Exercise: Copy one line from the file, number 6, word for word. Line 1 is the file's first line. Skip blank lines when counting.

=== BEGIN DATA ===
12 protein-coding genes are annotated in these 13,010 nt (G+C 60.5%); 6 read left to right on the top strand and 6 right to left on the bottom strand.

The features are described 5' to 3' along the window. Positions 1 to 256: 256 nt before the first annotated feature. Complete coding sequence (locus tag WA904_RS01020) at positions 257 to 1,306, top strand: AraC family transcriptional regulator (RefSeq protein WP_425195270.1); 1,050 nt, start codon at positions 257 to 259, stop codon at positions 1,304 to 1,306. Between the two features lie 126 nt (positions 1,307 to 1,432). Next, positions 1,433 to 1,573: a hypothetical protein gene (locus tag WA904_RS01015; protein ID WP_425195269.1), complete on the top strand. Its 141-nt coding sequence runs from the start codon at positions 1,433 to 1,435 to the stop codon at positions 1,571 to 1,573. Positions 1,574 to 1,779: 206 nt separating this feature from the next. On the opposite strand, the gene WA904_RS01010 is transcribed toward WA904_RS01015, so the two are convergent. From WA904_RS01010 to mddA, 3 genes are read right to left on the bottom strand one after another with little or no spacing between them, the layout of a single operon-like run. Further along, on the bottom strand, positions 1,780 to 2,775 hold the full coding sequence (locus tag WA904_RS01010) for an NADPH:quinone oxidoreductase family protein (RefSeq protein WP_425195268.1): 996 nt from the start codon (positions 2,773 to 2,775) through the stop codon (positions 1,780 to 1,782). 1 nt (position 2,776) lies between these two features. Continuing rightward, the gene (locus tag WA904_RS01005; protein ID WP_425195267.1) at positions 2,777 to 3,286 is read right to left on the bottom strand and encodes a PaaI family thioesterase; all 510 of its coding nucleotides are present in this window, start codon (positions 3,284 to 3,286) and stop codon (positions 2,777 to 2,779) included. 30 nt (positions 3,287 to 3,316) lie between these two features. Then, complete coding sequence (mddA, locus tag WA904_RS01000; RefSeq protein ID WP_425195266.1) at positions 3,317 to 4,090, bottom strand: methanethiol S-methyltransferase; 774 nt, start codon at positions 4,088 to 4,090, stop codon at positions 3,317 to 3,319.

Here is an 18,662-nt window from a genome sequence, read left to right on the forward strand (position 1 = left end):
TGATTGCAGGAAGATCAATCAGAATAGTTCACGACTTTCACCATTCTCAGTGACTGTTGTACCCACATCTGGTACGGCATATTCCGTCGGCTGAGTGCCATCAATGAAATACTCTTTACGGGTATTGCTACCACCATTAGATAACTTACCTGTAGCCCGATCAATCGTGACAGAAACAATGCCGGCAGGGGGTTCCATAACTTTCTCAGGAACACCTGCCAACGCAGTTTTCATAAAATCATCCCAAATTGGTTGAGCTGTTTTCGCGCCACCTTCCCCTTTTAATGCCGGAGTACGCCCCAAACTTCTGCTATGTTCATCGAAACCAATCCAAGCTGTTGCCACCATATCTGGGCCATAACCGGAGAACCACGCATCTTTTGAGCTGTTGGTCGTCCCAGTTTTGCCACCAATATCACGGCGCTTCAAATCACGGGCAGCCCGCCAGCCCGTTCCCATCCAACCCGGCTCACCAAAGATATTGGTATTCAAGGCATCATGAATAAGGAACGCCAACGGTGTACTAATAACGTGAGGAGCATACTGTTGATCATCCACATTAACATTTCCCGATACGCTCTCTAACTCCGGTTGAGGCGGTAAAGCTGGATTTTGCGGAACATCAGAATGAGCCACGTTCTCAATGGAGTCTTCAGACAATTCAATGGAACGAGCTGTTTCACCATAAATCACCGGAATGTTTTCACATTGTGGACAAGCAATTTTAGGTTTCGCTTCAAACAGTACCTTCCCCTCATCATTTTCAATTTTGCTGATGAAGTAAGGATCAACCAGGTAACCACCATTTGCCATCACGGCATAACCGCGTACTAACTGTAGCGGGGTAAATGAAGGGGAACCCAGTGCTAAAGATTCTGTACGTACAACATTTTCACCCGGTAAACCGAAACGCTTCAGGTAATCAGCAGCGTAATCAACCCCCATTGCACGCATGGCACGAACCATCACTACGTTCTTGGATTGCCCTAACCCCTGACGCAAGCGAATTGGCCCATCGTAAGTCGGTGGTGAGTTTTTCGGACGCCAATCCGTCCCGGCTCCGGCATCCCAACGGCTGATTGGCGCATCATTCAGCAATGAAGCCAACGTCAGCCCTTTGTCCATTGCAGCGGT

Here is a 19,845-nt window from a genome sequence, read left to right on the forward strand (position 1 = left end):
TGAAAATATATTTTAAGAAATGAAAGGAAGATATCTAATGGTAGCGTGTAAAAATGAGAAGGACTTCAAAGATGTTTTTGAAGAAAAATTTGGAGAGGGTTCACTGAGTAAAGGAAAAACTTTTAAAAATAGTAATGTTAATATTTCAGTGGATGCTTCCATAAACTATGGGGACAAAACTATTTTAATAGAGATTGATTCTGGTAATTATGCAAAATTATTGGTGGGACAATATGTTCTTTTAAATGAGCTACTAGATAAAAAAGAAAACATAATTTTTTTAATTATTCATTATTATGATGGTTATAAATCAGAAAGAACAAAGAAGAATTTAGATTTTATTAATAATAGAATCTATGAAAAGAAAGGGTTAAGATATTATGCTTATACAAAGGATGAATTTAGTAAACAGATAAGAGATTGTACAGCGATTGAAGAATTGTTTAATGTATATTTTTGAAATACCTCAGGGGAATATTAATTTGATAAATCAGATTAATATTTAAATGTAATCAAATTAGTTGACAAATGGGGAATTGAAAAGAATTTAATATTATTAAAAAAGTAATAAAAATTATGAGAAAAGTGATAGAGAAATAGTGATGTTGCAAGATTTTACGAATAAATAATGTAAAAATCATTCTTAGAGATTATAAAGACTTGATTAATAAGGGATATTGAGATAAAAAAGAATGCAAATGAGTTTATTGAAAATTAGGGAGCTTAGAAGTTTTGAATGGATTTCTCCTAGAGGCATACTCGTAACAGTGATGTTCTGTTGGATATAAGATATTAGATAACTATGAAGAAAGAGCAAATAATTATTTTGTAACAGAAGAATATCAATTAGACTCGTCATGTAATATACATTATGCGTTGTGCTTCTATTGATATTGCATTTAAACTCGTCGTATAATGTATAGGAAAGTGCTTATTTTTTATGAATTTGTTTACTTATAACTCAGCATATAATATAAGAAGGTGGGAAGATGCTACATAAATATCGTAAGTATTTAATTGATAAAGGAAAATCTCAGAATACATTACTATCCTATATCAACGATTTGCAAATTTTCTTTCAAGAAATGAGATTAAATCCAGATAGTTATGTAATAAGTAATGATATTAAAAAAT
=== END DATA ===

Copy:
TGAAAATATATTTTAAGAAATGAAAGGAAGATATCTAATGGTAGCGTGTAAAAATGAGAAGGACTTCAAAGATGTTTTTGAAGAAAAATTTGGAGAGGGTTCACTGAGTAAAGGAAAAACTTTTAAAAATAGTAATGTTAATATTTCAGTGGATGCTTCCATAAACTATGGGGACAAAACTATTTTAATAGAGATTGATTCTGGTAATTATGCAAAATTATTGGTGGGACAATATGTTCTTTTAAATGAGCTACTAGATAAAAAAGAAAACATAATTTTTTTAATTATTCATTATTATGATGGTTATAAATCAGAAAGAACAAAGAAGAATTTAGATTTTATTAATAATAGAATCTATGAAAAGAAAGGGTTAAGATATTATGCTTATACAAAGGATGAATTTAGTAAACAGATAAGAGATTGTACAGCGATTGAAGAATTGTTTAATGTATATTTTTGAAATACCTCAGGGGAATATTAATTTGATAAATCAGATTAATATTTAAATGTAATCAAATTAGTTGACAAATGGGGAATTGAAAAGAATTTAATATTATTAAAAAAGTAATAAAAATTATGAGAAAAGTGATAGAGAAATAGTGATGTTGCAAGATTTTACGAATAAATAATGTAAAAATCATTCTTAGAGATTATAAAGACTTGATTAATAAGGGATATTGAGATAAAAAAGAATGCAAATGAGTTTATTGAAAATTAGGGAGCTTAGAAGTTTTGAATGGATTTCTCCTAGAGGCATACTCGTAACAGTGATGTTCTGTTGGATATAAGATATTAGATAACTATGAAGAAAGAGCAAATAATTATTTTGTAACAGAAGAATATCAATTAGACTCGTCATGTAATATACATTATGCGTTGTGCTTCTATTGATATTGCATTTAAACTCGTCGTATAATGTATAGGAAAGTGCTTATTTTTTATGAATTTGTTTACTTATAACTCAGCATATAATATAAGAAGGTGGGAAGATGCTACATAAATATCGTAAGTATTTAATTGATAAAGGAAAATCTCAGAATACATTACTATCCTATATCAACGATTTGCAAATTTTCTTTCAAGAAATGAGATTAAATCCAGATAGTTATGTAATAAGTAATGATATTAAAAAAT